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How about the sport classics with spokes? There are a few tubless spoked wheels out there but I don't have a clue if these are.

But yes, I'm certain all the cast wheel monsters are tubless as stated before.
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Old 10-29-2012, 02:51 AM   #8
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Originally Posted by elementalg20 View Post
How about the sport classics with spokes? There are a few tubless spoked wheels out there but I don't have a clue if these are.
The Sport Classic uses tubes.
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Old 10-29-2012, 04:33 PM   #9
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Quote:
Originally Posted by DesmoDog View Post
Most bikes that need tubes have wire spoked wheels, but not all bikes with wire spoked wheels need tubes. I can't think of one modern motorcycle with non-wire spoke wheels that needs tubes.

In 20+ years of riding Ducatis I've had one flat tire and a repair kit wouldn't fix it. (ran over a metal shard that cut the tire) If I were trying to estimate maintenance costs on a Ducati I don't think tire repair tube vs tubeless would figure in to my calculations. Tire repair costs over the life of the bikes has been insignificant. REPLACEMENT costs is a different story entirely.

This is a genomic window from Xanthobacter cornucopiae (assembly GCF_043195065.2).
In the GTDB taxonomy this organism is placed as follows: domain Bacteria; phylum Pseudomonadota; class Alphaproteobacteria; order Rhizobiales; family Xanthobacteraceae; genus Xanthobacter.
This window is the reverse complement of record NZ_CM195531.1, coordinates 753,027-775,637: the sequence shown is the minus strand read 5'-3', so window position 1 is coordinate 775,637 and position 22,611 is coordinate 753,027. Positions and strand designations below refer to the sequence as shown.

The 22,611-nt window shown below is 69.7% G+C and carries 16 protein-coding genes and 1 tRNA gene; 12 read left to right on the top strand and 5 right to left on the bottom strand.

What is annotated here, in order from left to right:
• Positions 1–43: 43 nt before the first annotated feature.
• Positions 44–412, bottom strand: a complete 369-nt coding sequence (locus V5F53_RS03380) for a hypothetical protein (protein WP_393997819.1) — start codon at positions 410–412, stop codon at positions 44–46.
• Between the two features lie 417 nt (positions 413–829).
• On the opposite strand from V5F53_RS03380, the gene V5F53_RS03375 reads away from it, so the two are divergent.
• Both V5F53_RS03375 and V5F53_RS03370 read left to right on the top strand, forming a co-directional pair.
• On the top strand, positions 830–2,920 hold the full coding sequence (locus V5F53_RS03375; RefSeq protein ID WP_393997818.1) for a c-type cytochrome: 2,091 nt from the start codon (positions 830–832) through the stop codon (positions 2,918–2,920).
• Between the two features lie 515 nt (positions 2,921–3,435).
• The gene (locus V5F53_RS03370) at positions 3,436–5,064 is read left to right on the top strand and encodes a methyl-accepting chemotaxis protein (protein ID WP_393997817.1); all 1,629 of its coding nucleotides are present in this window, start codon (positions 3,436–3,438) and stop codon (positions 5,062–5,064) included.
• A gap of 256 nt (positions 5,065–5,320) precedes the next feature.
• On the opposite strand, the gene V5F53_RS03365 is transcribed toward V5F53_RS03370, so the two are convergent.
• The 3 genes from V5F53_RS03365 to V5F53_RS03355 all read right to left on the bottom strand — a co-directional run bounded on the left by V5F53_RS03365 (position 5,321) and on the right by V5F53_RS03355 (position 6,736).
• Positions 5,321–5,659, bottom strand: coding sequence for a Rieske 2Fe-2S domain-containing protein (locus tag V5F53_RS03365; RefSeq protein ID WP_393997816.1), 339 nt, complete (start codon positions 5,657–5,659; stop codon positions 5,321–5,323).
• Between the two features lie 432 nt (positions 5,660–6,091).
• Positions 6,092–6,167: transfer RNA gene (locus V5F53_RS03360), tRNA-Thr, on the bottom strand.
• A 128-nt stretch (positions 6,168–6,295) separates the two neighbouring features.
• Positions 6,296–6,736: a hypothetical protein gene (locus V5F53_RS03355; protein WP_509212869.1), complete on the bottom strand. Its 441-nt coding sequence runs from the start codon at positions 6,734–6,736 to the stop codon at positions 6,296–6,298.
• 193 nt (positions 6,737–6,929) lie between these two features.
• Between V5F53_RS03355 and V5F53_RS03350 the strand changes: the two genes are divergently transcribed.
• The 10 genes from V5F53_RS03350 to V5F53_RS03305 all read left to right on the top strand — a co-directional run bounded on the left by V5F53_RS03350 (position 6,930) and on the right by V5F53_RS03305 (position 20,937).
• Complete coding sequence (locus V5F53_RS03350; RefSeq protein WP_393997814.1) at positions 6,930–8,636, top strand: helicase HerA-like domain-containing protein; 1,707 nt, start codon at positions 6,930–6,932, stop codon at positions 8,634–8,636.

By the way - I was at the Ducati shop in Seoul a few years back. I still can't believe they didn't/don't have any "Ducati Seoul" T-shirts advertising their shop. No self respecting English speaking Ducati fan would leave the shop without one!
It would seem that way until I'm 300km+ away from a bike shop that has the correct tires and knows how to remove a tire on a ducati to repair it, assuming it was a tubed tire. Otherwise its a HUGE bill to get a truck, load the bike and bring it back to Seoul or Busan.
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Old 10-30-2012, 11:34 AM   #10
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Quote:
Originally Posted by Taelan28 View Post
It would seem that way until I'm 300km+ away from a bike shop that has the correct tires and knows how to remove a tire on a ducati to repair it, assuming it was a tubed tire. Otherwise its a HUGE bill to get a truck, load the bike and bring it back to Seoul or Busan.
So you WANT tubed tires?

If a shop can remove a tire from Honda they can remove it from a Ducati. You may want to carry a socket for the rear hub if it's a single sided swingarm (not sure which model Monster you're thinking about). They probably won't be able to balance the rear wheel but it will be good enough to get you home.